WebAIM - Web Accessibility In Mind

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Re: Reality Check (was RE: accessibility for deaf)


From: Paul R. Bohman
Date: Apr 23, 2006 10:10AM

On 4/23/06, John Foliot - WATS.ca < <EMAIL REMOVED> > wrote:
> Step back folks... Attempting to provide any form of sign language on
> your web site will probably be less than fruitful 99.999 % of the time -

You're right that implementations of sign language by web developers
on their sites would be burdensome, impractical, and most likely
ineffective. However, on a theoretical level, a text-to-sign-language
"screen reader" could potentially be of some benefit to deaf users,
assuming that users buy/install the program on their end (or use it as
a web service). As such, the software would be an assistive technology
rather than a web design technique.

I do know that there are such programs--I've seen them demonstrated at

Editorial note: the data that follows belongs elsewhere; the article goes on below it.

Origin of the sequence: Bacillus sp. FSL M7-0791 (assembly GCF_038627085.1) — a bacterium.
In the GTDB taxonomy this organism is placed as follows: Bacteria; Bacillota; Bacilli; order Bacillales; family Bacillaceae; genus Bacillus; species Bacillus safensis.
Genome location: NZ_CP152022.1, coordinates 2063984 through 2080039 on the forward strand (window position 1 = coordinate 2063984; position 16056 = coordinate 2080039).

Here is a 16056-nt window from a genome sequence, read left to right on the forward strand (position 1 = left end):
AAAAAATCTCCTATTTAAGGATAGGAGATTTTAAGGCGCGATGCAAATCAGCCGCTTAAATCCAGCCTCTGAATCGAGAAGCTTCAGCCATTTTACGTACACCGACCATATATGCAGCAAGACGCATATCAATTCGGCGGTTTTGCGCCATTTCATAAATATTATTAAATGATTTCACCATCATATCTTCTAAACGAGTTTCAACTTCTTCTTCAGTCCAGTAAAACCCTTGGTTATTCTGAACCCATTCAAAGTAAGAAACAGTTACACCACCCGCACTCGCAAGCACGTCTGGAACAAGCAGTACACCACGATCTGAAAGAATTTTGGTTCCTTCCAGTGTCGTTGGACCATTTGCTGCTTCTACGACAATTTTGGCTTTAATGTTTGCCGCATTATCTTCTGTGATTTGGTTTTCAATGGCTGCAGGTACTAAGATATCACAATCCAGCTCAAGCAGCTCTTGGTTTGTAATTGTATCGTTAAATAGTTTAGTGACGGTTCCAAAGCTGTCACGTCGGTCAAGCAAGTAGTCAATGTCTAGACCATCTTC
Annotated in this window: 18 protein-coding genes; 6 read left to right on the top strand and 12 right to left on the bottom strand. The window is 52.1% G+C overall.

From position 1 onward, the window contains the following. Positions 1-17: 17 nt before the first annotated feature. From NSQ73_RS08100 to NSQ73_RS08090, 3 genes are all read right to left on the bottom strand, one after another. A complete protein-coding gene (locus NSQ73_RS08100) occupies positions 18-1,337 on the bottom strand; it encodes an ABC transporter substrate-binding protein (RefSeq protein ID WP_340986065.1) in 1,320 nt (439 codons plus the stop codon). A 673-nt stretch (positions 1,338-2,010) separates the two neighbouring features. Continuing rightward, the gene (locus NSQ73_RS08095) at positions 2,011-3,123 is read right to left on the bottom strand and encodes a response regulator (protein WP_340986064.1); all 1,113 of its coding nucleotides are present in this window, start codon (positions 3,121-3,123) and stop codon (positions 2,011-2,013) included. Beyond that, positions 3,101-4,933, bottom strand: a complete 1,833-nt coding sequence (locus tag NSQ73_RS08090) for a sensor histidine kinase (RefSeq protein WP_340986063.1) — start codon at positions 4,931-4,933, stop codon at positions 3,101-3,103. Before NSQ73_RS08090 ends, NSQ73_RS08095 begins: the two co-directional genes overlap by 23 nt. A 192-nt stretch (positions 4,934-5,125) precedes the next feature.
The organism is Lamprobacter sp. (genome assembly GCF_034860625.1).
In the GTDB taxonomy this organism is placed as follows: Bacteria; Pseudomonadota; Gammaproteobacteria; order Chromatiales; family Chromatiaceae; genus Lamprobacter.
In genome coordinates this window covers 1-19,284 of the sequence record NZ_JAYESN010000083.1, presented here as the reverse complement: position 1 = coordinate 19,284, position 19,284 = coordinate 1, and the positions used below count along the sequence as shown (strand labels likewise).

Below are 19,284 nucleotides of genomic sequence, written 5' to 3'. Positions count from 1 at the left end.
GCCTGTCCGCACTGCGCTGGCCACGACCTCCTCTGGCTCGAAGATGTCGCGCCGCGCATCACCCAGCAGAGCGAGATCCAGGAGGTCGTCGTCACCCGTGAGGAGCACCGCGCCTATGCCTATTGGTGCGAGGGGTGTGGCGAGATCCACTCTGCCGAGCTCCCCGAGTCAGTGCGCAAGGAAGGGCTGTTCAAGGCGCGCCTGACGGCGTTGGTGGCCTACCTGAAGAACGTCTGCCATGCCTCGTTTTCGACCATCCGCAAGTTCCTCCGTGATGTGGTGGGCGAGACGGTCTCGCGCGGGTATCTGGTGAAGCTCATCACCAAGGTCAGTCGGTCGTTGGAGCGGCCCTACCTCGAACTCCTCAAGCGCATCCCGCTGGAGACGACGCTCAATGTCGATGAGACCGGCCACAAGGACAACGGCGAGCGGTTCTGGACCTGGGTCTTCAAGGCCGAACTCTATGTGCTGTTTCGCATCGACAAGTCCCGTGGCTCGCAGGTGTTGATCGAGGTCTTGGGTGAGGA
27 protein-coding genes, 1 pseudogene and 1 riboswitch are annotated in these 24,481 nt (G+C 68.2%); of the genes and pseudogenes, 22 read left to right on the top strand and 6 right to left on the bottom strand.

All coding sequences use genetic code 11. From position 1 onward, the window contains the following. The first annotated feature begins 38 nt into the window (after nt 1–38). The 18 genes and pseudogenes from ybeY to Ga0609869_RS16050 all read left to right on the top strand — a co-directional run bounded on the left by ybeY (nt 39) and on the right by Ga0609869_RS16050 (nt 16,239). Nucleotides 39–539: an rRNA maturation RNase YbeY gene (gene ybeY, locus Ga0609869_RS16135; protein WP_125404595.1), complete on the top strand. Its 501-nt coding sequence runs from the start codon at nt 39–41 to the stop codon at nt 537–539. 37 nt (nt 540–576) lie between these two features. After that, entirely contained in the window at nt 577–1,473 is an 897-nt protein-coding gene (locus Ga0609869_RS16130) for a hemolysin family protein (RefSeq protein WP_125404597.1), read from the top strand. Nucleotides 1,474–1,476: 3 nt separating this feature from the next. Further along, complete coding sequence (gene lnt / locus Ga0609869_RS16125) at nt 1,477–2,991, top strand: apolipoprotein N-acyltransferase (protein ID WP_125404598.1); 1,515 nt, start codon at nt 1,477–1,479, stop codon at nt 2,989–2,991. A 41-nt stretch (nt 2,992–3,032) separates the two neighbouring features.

conferences and such--but as has been mentioned, their effectiveness
on a practical level will always be limited by the fact that the
process is a true translation from one language into another (e.g.
American English into American Sign Language or British English into
British Sign Language, etc.) and not just a transfer from one medium
(e.g. text) into another (e.g. sound, in the case of JAWS, Window
Eyes, etc.).

I suppose you could more easily translate from written text into
something like Signed English, but this is not the same thing as
full-blown sign languages such as American Sign Language or British
Sign Language.

Still, on a theoretical and experimental level, I see no problem with
the idea of having a text-to-sign-language "screen reader". If someone
can get it to work effectively (which is dependent on the success of
technologies for making any kind of automated language translations
effective), it could be a great asset for people whose first language
or preferred language is sign language.

Paul R. Bohman
Technology Coordinator
Kellar Institute for Human disAbilities
George Mason University